There are numerous influences in Africa pushing and pulling people to migrate either within their country, or across, away from, or into the continent, spreading new ideas and changes in culture.
Our concern for Africa is shaped by long term relationsips between Maryknoll missioners and the people of Sudan and South Sudan, Kenya, Tanzania, Zimbabwe and Namibia. We honor their strength and wisdom and believe that African cultures and traditions often suggest solutions to seemingly intractable local and global problems.
In Africa our Global Concerns work is at times country-specific, focussing, for example, on the slow process toward peace between Sudan and South Sudan, or the genocide in Darfur; the political and economic collapse of Zimbabwe; the introduction of genetically modified seeds or the political situation in Tanzania; efforts to stop corruption in Kenya, among other issues. We also address transnational issues of great concern to all people in Africa: deep and endemic poverty; the HIV and AIDS pandemic; the call for the cancellation of illegitimate and overwhelming debt without conditions that worsen poverty; just trade agreements; the rights of women and children; and environmental degradation.
Articles, alerts, events
A new Pan-African movement is gaining momentum in an effort to build strength by joining forces to work for peace, justice and dignity across the continent.
In advance of the general election in 2018, the Zimbabwe Catholic bishops issued a pastoral letter calling on the government and citizens to respect the Constitution and reject the use of violence and coercion.
For the first time in six years, the United Nations has declared that a situation of famine exists on the continent of Africa.
On January 31 several news organizations reported the African Union (AU) had agreed to a strategy of mass withdrawal from the International Criminal Court.
Maryknoll Father Dave Schwinghamer writes that, as Donald Trump begins his U.S. presidency, many in Washington, Dar es Salaam, and Harare can only speculate on what direction the new president will take in regard to Africa.
The following reflection on the growing protest demonstrations in Zimbabwe was written by Maryknoll Sister Janice McLaughlin, former president of the Maryknoll Sisters and a longtime missioner in Zimbabwe.
Maryknoll Sisters in Zimbabwe ask for prayers as a nonviolent campaign by church leaders and citizens against systemic corruption and economic mismanagement by the government grows.
Africa Faith & Justice Network (AFJN), Africa-Europe Faith and Justice Network (AEFJN), Caritas Nigeria, and Health of Mother Earth Foundation (HOMEF) issued the following joint statement.
The following article examines the evidence supporting Pope Francis’ startling warning in Laudato Si’: “the warming caused by huge consumption on the part of some rich countries has repercussions on the poorest areas of the world, especially Africa, where a rise in temperature, together with drought, has proved devastating for farming.”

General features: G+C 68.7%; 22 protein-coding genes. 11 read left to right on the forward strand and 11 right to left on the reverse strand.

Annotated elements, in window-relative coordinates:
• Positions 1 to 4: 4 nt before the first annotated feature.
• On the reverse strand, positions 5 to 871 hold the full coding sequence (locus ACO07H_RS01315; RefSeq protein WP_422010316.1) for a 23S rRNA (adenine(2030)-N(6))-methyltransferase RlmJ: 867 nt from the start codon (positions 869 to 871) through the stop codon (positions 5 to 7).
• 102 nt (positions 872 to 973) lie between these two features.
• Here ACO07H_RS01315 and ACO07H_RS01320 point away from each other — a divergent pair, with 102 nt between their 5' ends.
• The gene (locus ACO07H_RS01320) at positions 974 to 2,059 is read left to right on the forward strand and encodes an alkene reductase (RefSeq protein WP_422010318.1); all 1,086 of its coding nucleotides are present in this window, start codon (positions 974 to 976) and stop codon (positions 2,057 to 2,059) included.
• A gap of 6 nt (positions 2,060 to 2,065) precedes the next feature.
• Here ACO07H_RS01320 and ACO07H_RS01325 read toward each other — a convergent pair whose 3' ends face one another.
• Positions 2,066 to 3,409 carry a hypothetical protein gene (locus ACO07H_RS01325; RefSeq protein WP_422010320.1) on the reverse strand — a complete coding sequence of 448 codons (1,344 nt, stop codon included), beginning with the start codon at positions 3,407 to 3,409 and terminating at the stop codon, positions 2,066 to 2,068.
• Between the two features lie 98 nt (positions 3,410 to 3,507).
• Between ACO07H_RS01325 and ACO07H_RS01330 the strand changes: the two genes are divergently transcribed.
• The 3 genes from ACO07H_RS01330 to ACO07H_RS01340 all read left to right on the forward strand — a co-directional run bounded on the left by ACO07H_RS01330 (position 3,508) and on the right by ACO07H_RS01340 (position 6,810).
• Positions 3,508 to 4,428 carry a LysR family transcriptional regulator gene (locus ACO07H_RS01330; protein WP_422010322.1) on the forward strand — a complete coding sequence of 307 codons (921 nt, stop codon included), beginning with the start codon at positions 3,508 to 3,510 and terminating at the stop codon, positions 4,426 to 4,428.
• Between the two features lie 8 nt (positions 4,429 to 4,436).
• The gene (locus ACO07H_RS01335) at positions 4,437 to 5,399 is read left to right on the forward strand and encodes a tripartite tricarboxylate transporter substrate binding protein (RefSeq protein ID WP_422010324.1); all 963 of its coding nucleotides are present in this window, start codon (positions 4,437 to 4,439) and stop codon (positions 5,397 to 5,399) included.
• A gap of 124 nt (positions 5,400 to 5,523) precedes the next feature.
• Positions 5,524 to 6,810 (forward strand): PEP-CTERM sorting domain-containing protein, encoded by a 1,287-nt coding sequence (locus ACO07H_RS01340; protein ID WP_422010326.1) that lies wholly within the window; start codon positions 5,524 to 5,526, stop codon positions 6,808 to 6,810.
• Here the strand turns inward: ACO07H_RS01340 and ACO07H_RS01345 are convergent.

Last June, Congress mandated that U.S. Trade Representative Michael Froman examine ways to advance trade relations with African nations beyond one-way trade preferences. In response, Ambassador Froman held a hearing in Washington, D.C. in January.
Just days before Congress votes on the Electrify Africa Act, 18 African civil society organizations issued a statement calling on African governments and public and private financiers to find socially and environmentally sustainable solutions to Africa's energy needs.
On December 11, Maryknoll Office for Global Concerns was one of 17 faith-based and food security organizations who wrote to Michael Froman, the U.S. trade representative, calling for a change in the Obama administration’s trade policy, leading into the tenth ministerial meeting of the World Trade Organization (WTO) in Nairobi, Kenya.
The life story of South African Anglican priest Michael Lapsley, a friend to many Maryknoll missioners, is an inspiration for forgiveness.
Coralis Salvador, a Maryknoll Lay Missioner in Kenya, reflects on the presence of the Holy Spirit during her regular visits to the homes of families affected by HIV and AIDS.
Maryknoll Father David Schwinghamer recalls a chance encounter with someone who, like the Samaritan woman at the well, demonstrates that even ordinary folk, once baptized, are meant to be messengers of the good news.
Michael Leen, a Maryknoll Lay Missioner tells the story of a friend in Mwanza, Tanzania who did what can seem impossible – offer love and mercy to his enemies.
Maryknoll Sister Theresa Baldini, who was on mission in South Sudan, reflects on the biblical call to forgiveness and reconciliation for justice to be restored in our relationships.
Maryknoll Sister Veronica Schweyen describes how God has chosen each of us and we can put our trust in God.
Teresa Villaruz, a Maryknoll Lay Missioner in Kenya, reflects on seeing the light despite the darkness.
Maryknoll Lay Missioner Ashley Leen in Tanzania writes this week's reflection on the meaning of family.
Curt Klueg, a returned Maryknoll Lay Missioner, writes this week's Scripture reflection on the great gift of forgiveness.
Curt and Anita Klueg, along with their children, served as Maryknoll Lay Missioners in Kenya.
This week's reflection was prepared by Marj Humphrey who spent many years as a Maryknoll Lay Missioner in East Africa.
This week's reflection was prepared by Father Tom Tiscornia, who served the people of Sudan/South Sudan for many years.